they were not present when deceased was killed as they had been left at the police station by Mhanda and Sake.
They were not at deceased’s homestead when it was burnt down.
The court’s approach is that should be discharged at the close of the state case if there is no evidence against him or if that evidence does not prove some essential elements of the offence or the witnesses are discredited in cross examination. See A-G v Bvuma 1987(2) ZLR 96 (SC). This approach was adopted by our courts from the English approach wherein Lord PARKERCJ stated in a practice note ( 1 ALL ER 448)
“A submission that there is no case to answer may properly be made and upheld – (a) where there has been no evidence to prove an essential element in the alleged offence; (b) when the evidence adduced by the prosecutor has been discredited as a result of cross-examination or is so manifestly unreliable that no reasonable tribunal could safely convict on it.
Apart from the general situations a tribunal should not be called upon to reach a decision as to conviction or acquittal until the whole of the evidence which either side wishes to tender has been placed before it. If, however, a submission is made that there is no case to answer, the decision should depend not so much on whether the adjudicating tribunal (if compelled to do so) would at that stage convict or acquit but on whether the evidence is such that a reasonable tribunal might convict. If a reasonable tribunal might convict on the evidence so far laid before it, there is a case to answer.
On the facts before me, none of the essential elements for murder by the accused have been proved by the state. It is clear that the accused were not present when the deceased was killed or when his homestead was set on fire. If appears that both incidents occurred after deceased had shot them and had been evacuated to the police station.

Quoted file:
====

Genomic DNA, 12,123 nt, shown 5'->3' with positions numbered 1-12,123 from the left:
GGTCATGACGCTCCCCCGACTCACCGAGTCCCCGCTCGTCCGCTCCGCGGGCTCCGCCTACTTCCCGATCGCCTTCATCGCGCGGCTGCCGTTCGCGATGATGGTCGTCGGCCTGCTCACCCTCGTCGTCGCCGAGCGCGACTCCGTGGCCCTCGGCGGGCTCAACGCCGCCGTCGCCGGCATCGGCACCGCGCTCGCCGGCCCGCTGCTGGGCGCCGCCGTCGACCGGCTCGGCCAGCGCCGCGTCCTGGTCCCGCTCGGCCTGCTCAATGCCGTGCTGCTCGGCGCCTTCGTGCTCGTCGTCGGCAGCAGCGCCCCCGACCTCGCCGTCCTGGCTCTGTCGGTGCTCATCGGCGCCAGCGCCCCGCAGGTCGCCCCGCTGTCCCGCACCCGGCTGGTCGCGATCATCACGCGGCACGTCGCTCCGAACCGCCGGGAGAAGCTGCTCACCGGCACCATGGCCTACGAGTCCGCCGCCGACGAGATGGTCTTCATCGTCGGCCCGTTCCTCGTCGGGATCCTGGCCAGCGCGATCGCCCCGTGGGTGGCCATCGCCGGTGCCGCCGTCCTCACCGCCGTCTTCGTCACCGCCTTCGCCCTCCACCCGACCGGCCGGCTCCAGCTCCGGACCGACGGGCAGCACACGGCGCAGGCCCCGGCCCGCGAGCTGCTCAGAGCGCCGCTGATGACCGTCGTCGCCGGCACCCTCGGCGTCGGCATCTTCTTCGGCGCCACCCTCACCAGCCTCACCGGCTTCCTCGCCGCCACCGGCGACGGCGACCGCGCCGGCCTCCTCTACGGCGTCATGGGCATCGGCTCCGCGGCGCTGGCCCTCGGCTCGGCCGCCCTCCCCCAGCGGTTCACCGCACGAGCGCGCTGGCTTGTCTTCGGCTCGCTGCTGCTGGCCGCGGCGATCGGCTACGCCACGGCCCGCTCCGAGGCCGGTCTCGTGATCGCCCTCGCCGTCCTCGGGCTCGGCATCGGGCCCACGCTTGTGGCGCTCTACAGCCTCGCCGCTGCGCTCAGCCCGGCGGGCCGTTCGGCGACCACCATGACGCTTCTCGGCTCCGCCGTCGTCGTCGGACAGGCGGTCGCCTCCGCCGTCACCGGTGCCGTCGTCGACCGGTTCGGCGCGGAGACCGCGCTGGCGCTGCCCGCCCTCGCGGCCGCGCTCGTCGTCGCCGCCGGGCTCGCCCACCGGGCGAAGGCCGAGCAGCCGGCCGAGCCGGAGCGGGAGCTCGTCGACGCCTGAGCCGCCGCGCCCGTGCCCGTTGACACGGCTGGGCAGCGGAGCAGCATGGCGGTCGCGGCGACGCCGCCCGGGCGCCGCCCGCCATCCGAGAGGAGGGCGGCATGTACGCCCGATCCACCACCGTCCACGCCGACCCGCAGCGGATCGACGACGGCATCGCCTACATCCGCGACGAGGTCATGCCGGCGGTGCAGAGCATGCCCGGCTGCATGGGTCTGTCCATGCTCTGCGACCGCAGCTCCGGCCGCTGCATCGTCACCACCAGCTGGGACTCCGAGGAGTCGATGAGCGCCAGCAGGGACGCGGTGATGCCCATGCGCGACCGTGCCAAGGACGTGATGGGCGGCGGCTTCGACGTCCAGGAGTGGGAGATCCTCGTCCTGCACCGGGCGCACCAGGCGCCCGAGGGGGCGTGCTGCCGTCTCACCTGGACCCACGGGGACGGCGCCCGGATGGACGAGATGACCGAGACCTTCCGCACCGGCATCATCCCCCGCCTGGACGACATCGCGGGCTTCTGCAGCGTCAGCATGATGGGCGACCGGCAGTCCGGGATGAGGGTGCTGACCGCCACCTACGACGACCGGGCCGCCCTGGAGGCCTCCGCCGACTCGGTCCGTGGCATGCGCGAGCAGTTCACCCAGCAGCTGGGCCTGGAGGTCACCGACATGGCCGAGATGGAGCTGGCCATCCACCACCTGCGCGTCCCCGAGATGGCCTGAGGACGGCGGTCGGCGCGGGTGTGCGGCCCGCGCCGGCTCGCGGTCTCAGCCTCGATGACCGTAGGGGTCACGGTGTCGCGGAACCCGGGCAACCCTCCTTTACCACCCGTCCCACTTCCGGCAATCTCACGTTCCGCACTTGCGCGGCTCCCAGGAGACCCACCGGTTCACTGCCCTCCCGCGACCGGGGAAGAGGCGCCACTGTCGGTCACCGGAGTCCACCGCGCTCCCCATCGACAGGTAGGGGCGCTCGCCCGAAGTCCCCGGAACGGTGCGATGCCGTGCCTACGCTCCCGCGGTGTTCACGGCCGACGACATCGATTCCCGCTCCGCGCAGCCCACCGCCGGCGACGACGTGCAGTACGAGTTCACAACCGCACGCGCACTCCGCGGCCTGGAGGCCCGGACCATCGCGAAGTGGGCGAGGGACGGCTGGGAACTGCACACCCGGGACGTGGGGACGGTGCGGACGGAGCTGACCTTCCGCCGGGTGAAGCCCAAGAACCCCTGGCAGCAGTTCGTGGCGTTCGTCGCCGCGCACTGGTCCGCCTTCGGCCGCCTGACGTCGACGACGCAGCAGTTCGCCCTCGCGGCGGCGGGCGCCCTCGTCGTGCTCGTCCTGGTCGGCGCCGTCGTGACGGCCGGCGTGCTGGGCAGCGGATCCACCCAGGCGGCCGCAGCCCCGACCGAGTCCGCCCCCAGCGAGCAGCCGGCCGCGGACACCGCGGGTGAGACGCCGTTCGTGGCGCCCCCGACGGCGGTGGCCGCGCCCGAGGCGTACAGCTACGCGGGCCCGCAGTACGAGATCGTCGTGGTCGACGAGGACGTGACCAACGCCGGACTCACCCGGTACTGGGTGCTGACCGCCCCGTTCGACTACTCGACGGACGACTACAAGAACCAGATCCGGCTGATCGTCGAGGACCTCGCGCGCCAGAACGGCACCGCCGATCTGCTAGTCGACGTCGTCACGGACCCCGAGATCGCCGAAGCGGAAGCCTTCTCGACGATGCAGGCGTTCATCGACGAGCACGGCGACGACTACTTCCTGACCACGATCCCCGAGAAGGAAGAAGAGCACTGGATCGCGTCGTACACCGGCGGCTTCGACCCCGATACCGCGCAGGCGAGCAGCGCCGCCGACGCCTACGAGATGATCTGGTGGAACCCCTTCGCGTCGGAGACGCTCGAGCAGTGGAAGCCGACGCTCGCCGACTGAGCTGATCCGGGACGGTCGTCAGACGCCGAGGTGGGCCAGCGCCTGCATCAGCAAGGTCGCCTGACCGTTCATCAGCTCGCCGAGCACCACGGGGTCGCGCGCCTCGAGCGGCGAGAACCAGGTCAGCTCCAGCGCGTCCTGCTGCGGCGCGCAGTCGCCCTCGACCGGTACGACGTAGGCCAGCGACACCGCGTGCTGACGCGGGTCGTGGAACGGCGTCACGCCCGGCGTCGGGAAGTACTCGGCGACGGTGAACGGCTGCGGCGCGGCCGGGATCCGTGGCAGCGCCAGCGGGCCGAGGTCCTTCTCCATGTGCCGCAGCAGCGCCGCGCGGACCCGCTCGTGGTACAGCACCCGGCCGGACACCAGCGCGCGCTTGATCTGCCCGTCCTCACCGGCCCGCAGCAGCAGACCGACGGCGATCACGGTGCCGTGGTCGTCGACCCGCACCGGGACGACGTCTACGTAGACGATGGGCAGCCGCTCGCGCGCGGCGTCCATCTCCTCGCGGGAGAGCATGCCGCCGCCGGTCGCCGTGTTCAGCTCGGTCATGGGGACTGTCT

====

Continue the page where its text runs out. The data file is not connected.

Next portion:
With regards to the charge of public violence, the crime is defined by P M A Hunt South African Criminal Law and Procedure Vol II as public violence consists in the unlawful and intentional conduct by a number of people acting in concert of acts of sufficiently serious dimensions which are intended forcebly to disturb the public peace and security or to invade the right of others.”
In my view the accused should have been acting in concert with others. The question to be asked in this case is whether the 2 accused who had approached deceased with a view of negotiating a settlement where shot at and subsequently removed from the scene should be held liable for some violent conduct which took place in the absence. This in my view is a positive step in their removal from the act of unlawfulness albeit that involuntary removal.
The question therefore is whether a reasonable man, acting carefully might properly convict on such evidence. This has been our correct legal position. Bearing in mind the facts of this case which are agreed to by both the state and defence counsels I am of the view that no reasonable man acting carefully might properly convict the accused on both the main and alternative. All the conditions for a discharge as laid down in our law have been fulfilled.
It is not necessary for the accused to be placed on their defence and they are entitled to their please of not guilty and are accordingly found not guilty on both the main and alternative charges.
Criminal Division of the Attorney General’s Officerstate’s legal practitioners
Messrs Majoko & Majoko1st accused’s legal practitioners
Messrs Dube, Mutsauki & Associates2nd accused’s legal practitioners